Weather Academy: Snowfall Explained
MONROE, La. (KNOE) - This week, we are talking about my favorite type of precipitation, snowfall! Typically here in the ArkLaMiss, we see snow once or twice a year, but it doesn’t like to stick. However, we see plenty of the other types of winter precipitation. So let’s dive into the science behind snowfall.
Everything starts as snowfall as ice crystals fall from the clouds. When the ice crystal runs into warmer air, it melts and falls to the ground as rain. During the winter months, we can get a layer of colder air developing at the surface. So our ice crystal will melt as it runs into warm air and fall to the ground as a raindrop, only to freeze as soon as it hits the surface. Freezing rain is the most dangerous form of winter weather as it can cause road conditions to be treacherous, similar to the 2021 Ice Storm we experienced last February. When that section of warm air starts to shrink, we will see sleet. Sleet will fall to the ground as tiny ice pellets. Basically, they are frozen raindrops. When the column of air is entirely below freezing, that’s when we see snowfall.
There are a lot of factors that go into forecasting snowfall. The main thing we need to worry about is the temperature. Generally, colder temperatures will lead to fluffier, deeper snow. Colder ground temperatures can also be a factor. Think about the snow we saw here in the ArkLaMiss a few weeks ago. Our ground temperatures we relatively warm, so the snow melted as soon as it reached the surface. With colder surface temperatures, the snowfall will accumulate and pile up immediately. Lighter winds will also lead to high snowfall accumulations. Stronger winds will break up the snow and cause it to become compact.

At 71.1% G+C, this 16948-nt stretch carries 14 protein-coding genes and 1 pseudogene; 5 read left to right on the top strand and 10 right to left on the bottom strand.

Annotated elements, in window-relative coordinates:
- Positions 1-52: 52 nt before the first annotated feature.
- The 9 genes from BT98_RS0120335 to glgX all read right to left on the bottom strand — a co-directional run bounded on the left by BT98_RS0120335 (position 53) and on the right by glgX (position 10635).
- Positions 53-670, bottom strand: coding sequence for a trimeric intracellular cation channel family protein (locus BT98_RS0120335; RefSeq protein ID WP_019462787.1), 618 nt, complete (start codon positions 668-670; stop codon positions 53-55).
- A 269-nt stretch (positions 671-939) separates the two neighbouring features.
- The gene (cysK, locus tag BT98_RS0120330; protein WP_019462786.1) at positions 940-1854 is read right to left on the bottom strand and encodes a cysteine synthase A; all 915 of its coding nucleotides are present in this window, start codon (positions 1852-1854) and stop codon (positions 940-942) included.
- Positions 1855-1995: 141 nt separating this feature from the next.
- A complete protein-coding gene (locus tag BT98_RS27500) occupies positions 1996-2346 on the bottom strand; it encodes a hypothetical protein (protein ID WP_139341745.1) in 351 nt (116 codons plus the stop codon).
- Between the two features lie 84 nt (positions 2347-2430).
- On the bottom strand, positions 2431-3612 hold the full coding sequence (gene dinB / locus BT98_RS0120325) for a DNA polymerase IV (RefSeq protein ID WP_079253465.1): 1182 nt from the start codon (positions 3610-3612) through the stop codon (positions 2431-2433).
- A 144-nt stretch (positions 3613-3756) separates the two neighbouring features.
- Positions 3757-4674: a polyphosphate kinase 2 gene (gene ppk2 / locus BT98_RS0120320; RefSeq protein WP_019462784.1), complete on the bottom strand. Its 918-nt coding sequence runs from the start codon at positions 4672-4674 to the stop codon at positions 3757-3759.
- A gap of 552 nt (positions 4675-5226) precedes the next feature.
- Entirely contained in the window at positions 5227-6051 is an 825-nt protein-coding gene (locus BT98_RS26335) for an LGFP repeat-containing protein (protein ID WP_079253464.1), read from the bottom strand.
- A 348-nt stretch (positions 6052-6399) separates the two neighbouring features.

But let’s focus on the importance of temperature for a second. One inch of rainfall will typically produce 10 inches of snow when the temperature is 32 degrees. When we are sitting right at freezing, we usually see wet, heavy snowfall. The snowflakes are sticking together because they are right at the melting point. This snow is good for building snowman because it sticks together well but is less in terms of accumulation because it is so heavy it becomes compact. At 25 degrees, that same one inch of rainfall could produce up to 15 inches of snow because the colder temperatures will cause lighter, fluffier snow to fall. At 20 degrees, we will see fluffy powdery snow. This is the type of snow that is perfect for skiing and snowboarding.
We might not see a lot of snow here in the ArkLaMiss, but that won’t stop us from trying to have some wintery fun. Make sure you tune in next week because Sheena and I will be making our own snow.
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